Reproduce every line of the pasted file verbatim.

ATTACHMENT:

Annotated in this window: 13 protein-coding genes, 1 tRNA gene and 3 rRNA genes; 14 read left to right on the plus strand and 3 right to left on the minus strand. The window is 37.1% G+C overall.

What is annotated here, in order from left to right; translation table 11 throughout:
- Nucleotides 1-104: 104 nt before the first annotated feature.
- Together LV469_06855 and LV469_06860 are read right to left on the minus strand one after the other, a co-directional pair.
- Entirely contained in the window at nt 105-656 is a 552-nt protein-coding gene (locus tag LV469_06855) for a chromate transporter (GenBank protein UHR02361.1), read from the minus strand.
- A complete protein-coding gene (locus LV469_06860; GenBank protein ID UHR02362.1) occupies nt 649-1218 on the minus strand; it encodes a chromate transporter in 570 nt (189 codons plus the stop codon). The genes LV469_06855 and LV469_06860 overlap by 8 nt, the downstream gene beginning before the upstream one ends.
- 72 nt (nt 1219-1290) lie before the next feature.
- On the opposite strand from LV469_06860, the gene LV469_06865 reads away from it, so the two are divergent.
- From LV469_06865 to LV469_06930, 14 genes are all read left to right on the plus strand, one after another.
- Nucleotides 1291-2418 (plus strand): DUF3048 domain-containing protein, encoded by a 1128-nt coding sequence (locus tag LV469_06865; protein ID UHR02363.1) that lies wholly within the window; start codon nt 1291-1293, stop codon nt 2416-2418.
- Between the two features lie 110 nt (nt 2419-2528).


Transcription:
Annotated in this window: 13 protein-coding genes, 1 tRNA gene and 3 rRNA genes; 14 read left to right on the plus strand and 3 right to left on the minus strand. The window is 37.1% G+C overall.

What is annotated here, in order from left to right; translation table 11 throughout:
- Nucleotides 1-104: 104 nt before the first annotated feature.
- Together LV469_06855 and LV469_06860 are read right to left on the minus strand one after the other, a co-directional pair.
- Entirely contained in the window at nt 105-656 is a 552-nt protein-coding gene (locus tag LV469_06855) for a chromate transporter (GenBank protein UHR02361.1), read from the minus strand.
- A complete protein-coding gene (locus LV469_06860; GenBank protein ID UHR02362.1) occupies nt 649-1218 on the minus strand; it encodes a chromate transporter in 570 nt (189 codons plus the stop codon). The genes LV469_06855 and LV469_06860 overlap by 8 nt, the downstream gene beginning before the upstream one ends.
- 72 nt (nt 1219-1290) lie before the next feature.
- On the opposite strand from LV469_06860, the gene LV469_06865 reads away from it, so the two are divergent.
- From LV469_06865 to LV469_06930, 14 genes are all read left to right on the plus strand, one after another.
- Nucleotides 1291-2418 (plus strand): DUF3048 domain-containing protein, encoded by a 1128-nt coding sequence (locus tag LV469_06865; protein ID UHR02363.1) that lies wholly within the window; start codon nt 1291-1293, stop codon nt 2416-2418.
- Between the two features lie 110 nt (nt 2419-2528).